Major League Baseball will play most of its postseason at neutral sites for the first time, with the World Series to be held this October at the Texas Rangers’ new ballpark in Arlington, Texas. While the league is still working out details of the plan with the players’ union, the concept and location of postseason bubbles have been decided.
Multiple people with direct knowledge of the talks confirmed the plans on condition of anonymity because no formal agreement has been reached.
The Rangers, who were 15-27 through Wednesday, are almost certain not to qualify for the playoffs, which would make Globe Life Field a true neutral site. The park, which stands beside the Dallas Cowboys’ AT&T Stadium and reportedly cost more than $1.1 billion to build, opened in July and has a retractable roof and artificial turf.
It would become the first stadium to host the entire World Series since 1921 and 1922, when the Polo Grounds in Manhattan hosted both of its tenants — the Yankees and the New York Giants — for every game of the Series.
The regular season, shortened to 60 games this year because of the coronavirus pandemic, will end on Sept. 27. The league and the union agreed to an expanded playoff format this season that will begin with eight best-of-three series, with teams seeded 1 through 8 in each league.
M.L.B. expects those series to take place at the home parks of the higher-seeded teams, partly to incentivize teams to play hard through the end of the regular season. After the first round, though, the postseason would shift to neutral sites: two ballparks in Southern California — M.L.B. could choose among Los Angeles, Anaheim and San Diego — for the American League division series and League Championship Series, and the Texas ballparks — in Arlington and Houston — for the National League series.
One issue holding up an official announcement is the health and safety protocols regarding players’ families. The Athletic reported that M.L.B. is pushing a requirement that the players’ family members must quarantine for seven days before joining any of the bubbles.
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Here’s what’s happening as the world of sports slowly comes back to life:
- N.F.L. teams have spent years trying to create over-the-top entertainment for fans inside stadiums. This year, they’ll just be trying to cover up echoes from empty seats.
- September Saturdays at Penn State are usually the apex of a week of hype. Now, as at other college football destinations, the approach of autumn has been unusually quiet there.
- More than half the players who made the quarterfinals at the U.S. Open were not supposed to be there. It’s a little bit easier when there are no fans, some say.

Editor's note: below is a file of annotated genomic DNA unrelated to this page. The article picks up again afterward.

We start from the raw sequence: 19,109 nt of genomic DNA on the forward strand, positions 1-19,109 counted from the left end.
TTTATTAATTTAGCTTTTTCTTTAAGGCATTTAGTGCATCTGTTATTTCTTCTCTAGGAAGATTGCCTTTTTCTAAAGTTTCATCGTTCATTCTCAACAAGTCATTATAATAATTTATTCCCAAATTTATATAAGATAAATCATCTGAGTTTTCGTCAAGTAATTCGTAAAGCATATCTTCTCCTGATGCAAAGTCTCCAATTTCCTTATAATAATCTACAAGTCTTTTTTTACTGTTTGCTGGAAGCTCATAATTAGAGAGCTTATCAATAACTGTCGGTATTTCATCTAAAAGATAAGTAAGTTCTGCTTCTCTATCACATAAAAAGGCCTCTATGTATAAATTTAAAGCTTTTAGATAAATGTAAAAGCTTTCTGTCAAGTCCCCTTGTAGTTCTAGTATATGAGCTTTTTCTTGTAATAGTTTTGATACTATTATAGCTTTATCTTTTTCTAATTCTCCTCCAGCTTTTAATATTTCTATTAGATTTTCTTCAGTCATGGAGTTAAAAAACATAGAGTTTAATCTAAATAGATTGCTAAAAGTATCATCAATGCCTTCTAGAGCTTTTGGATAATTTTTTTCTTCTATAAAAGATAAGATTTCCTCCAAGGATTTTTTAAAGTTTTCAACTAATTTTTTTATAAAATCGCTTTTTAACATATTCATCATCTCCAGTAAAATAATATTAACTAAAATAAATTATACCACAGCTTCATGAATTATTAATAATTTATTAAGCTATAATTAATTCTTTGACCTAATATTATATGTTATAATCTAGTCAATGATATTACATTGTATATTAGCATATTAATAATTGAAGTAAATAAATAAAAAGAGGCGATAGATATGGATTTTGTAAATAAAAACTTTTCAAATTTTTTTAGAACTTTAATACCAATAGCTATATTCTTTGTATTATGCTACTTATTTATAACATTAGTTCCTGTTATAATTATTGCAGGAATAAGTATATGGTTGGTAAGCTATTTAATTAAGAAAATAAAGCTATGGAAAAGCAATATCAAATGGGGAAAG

“We finish the last week of our season at home. I’d be at my house with my wife,” Justin Turner, the Dodgers’ union representative, told the website. “Then they’re like, ‘We’ve got to separate you guys.’ I don’t understand why she would be quarantined. I lived with her the whole season.”
Dr. Gary Green, baseball’s medical director, said last month that keeping postseason teams in contained environments would be sensible, cutting down on travel and limiting the risk of exposure to the virus. After the best-of-three rounds, just eight teams will be remaining — four in each location — which M.L.B. sees as a manageable number for a bubble approach.
“If you were able to get down to a point where you had a limited number of teams for a limited number of games, I think that type of thing could work better,” Dr. Green told The New York Times last month. “I think that’s certainly a lot more feasible than playing a whole season in a bubble.”
Commissioner Rob Manfred acknowledged last month that the league was doing “contingency planning with respect to the postseason,” which stood to reason. With teams generating no money from ticket sales in the regular season, the industry is counting heavily on revenue from postseason rights fees, so the league does not want to take any chances with those games.
For now, the best-of-three first round is in place only for this season. It swells the overall field to 16 teams, from the usual 10, and replaces the wild-card games that had taken place from 2012 through 2019. The top two teams in each division would make it, along with the two teams with the next best records in each league.
According to the standings entering play on Thursday, the A.L. first-round matchups would be: the Yankees at Tampa Bay; Minnesota at Oakland; Houston at the Chicago White Sox; and Toronto at Cleveland. In the N.L., the matchups would be: Miami at Los Angeles; San Francisco at Atlanta; St. Louis at the Chicago Cubs; and Philadelphia at San Diego.